Elk­ton base­ball club plays the game the old-fash­ioned way


jan­toshak@ ches­pub. com

— On some Sun­days, there’s a cer­tain old game played in a cer­tain cleared- out patch of land. You can’t see it from the main road, so to get to it you have to turn onto a grass path and trust you’ll wind up where you want to go.

This is where the Eclipse Base Ball Club of Elk­ton plays — in a lightly man­i­cured field out­side of what used to be the Ter­rapin Sta­tion Win­ery. They’re a base­ball team,


but they don’t play the same base­ball you’re used to.

They play with the orig­i­nal rules from 1864.

That means that field­ers play with only their bare hands; that they catch a ball with a softer sur­face; that if a fielder catches a ball on the first hop it’s still an out; and that bat­ters get four strikes in­stead of three, among oth­ers.

If you be­gin to for­get the sound of cars driv­ing just be­yond the trees, you might also for­get the cen­tury.

But the game does more than just op­er­ate as a por­tal into the past. It also of­fers an­other op­por­tu­nity for those who have held life­long pas­sions for the sport, and who ap­pre­ci­ate its history, to play again.

For Mark Bar­czewski, a 35- year- old teacher at Per­ryville Ele­men­tary School, this ver­sion of the game is a way for him to keep en­gag­ing with the sport. It’s com­pet­i­tive — Eclipse plays in a 22- team league that stretches

through the mid- At­lantic re­gion and holds its sea­son from April to Oc­to­ber — but not cutthroat. Many of the play­ers have fam­i­lies and jobs that pull them from oc­ca­sional week­end games, and that’s not a prob­lem.

Bar­czewski, whose nick­name is “Slim” ( in keep­ing with old base­ball tra­di­tion, all the Eclipse play­ers have nick­names), has been with the team since 2012. He played base­ball all through his youth, in­clud­ing with Ris­ing Sun High School, where he grad­u­ated from.

Most of the time, he’s a big fan of how closely the league pays at­ten­tion to his­tor­i­cal de­tails. There are, how­ever, some draw­backs to it.

“[ Nine­teenth- cen­tur y play­ers] wore wool shirts and wool hats, so we wear wool shirts and hats, and it’s hot as hell,” Bar­czewski said dur­ing the first game of a dou­ble­header on Sun­day, when the heat in­dex peaked sev­eral de­grees above 100.

He went on to ex­plain that the orig­i­nal game of base­ball de­vel­oped largely dur­ing the Civil War, be­cause sol­diers played it dur­ing their leisure time in camp. Af­ter the war ended, many took it home with them, and it be­came a way for farm­ers to ex­er­cise and build ca­ma­raderie with their neigh­bors.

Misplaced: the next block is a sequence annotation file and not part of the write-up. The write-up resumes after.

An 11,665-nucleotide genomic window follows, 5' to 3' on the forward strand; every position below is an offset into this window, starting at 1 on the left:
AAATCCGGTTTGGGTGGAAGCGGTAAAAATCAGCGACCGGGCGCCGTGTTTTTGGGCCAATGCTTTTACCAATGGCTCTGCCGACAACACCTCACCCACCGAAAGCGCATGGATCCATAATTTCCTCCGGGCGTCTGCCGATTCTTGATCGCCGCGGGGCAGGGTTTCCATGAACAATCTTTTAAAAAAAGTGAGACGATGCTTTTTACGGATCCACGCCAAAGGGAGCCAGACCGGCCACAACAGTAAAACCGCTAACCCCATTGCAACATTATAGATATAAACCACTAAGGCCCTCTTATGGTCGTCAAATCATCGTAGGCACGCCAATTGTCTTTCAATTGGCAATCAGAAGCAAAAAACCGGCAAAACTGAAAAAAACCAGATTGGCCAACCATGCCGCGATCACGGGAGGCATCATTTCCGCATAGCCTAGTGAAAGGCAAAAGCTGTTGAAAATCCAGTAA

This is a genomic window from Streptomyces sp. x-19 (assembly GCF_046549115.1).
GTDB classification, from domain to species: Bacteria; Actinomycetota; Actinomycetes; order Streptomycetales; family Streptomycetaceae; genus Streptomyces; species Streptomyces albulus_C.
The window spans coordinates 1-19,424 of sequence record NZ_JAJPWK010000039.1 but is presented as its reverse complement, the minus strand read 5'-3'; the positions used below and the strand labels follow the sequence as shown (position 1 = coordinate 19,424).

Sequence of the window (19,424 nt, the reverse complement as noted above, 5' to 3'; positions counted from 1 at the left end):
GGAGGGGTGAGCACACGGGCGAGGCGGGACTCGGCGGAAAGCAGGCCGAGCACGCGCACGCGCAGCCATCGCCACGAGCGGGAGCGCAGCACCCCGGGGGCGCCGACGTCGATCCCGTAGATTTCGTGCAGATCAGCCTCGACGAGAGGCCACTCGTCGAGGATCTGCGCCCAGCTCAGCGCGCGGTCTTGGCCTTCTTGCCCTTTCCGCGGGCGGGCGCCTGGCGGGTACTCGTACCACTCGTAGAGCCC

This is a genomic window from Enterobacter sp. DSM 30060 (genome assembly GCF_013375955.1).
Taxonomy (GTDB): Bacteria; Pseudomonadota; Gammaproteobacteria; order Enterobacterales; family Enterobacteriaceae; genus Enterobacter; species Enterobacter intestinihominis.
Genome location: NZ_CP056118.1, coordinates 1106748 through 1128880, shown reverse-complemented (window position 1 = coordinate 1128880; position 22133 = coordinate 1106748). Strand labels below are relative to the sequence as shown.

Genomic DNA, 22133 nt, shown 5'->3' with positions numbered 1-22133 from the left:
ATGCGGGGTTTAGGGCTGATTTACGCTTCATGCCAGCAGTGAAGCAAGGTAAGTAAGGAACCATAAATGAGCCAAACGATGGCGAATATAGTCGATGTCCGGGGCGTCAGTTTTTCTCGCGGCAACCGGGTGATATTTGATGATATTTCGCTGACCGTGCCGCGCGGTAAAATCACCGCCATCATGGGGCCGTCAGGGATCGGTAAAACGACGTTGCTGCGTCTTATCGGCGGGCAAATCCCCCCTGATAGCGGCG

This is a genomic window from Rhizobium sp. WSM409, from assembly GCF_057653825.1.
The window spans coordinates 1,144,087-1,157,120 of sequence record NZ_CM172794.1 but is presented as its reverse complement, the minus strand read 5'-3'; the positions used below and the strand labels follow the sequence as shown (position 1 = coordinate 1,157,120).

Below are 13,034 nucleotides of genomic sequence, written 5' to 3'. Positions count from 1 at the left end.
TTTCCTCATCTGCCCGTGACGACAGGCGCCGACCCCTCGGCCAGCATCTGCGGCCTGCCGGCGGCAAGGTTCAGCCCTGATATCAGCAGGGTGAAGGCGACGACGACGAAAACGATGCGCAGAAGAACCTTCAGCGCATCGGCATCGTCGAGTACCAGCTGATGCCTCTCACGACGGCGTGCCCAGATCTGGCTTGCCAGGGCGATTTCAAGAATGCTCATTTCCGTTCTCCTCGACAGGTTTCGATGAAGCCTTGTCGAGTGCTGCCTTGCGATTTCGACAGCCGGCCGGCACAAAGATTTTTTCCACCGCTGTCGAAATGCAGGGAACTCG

Some of the old rules bla­tantly sup­port this ex­er­cise ob­jec­tive, such as un­der­hand pitch­ing and four strikes for the bat­ter in­stead of three.

“Pitch­ers weren’t meant to go out there and dom­i­nate a game,” Bar­czewski said. “They re­ally wanted you to hit the ball and run.”

De­spite these dif­fer­ences, much of the game re­mains the same. Bar­czewski’s par­ents come out to watch his games when­ever they can, just as they did when he was a boy.

“I’m more re­laxed at these,” his mom, Joyce Bar­czewski said.

“Mark was a pitcher, so she was a ner­vous wreck when­ever he was on the mound,” added Stan­ley Bar­czewski, his dad. Dur­ing the game Sun­day against the Brandy­wine Base Ball Club of West Ch­ester, Mark played right field. The team also won by a com­fort­able 20- 7 mar­gin.

This present- day in­car­na­tion of the Eclipse Base­ball Club, which was ini­tially founded in 1866, started up in 2006 with many of the same fit­ness and teamwork goals as the orig­i­nal. Player ages range from 15 to 62, and they wel­come any and all in­ter­ested.

The Elk­ton club has found con­sid­er­able suc- cess in the Mid- At­lantic Vin­tage Base Ball League. In their 10- sea­son history, they’ve won the league cham­pi­onship three times and the Maryland state cham­pi­onship seven times, ac­cord­ing to their web­site. Per the league’s on­line stand­ings for 2016, Eclipse is sit­ting in third place with a cou­ple months left in the sea­son.

Next Sun­day they play the Lewes Base­ball Club in Lewes, Del.


The Eclipse Base Ball Club plays its home games in front of what used to be the Ter­rapin Sta­tion Win­ery.


Fes­ti­val go­ers could buy a slew of food items, such as the peach jam or baked goods pic­tured here.


Mark “Slim” Bar­czewski stays in-char­ac­ter by not smil­ing for a pic­ture Sun­day. “They didn’t smile back then,” he said.

Mark Bar­czewski swings at a pitch dur­ing a game against the Brandy­wine Base Ball Club of West Ch­ester on Sun­day.

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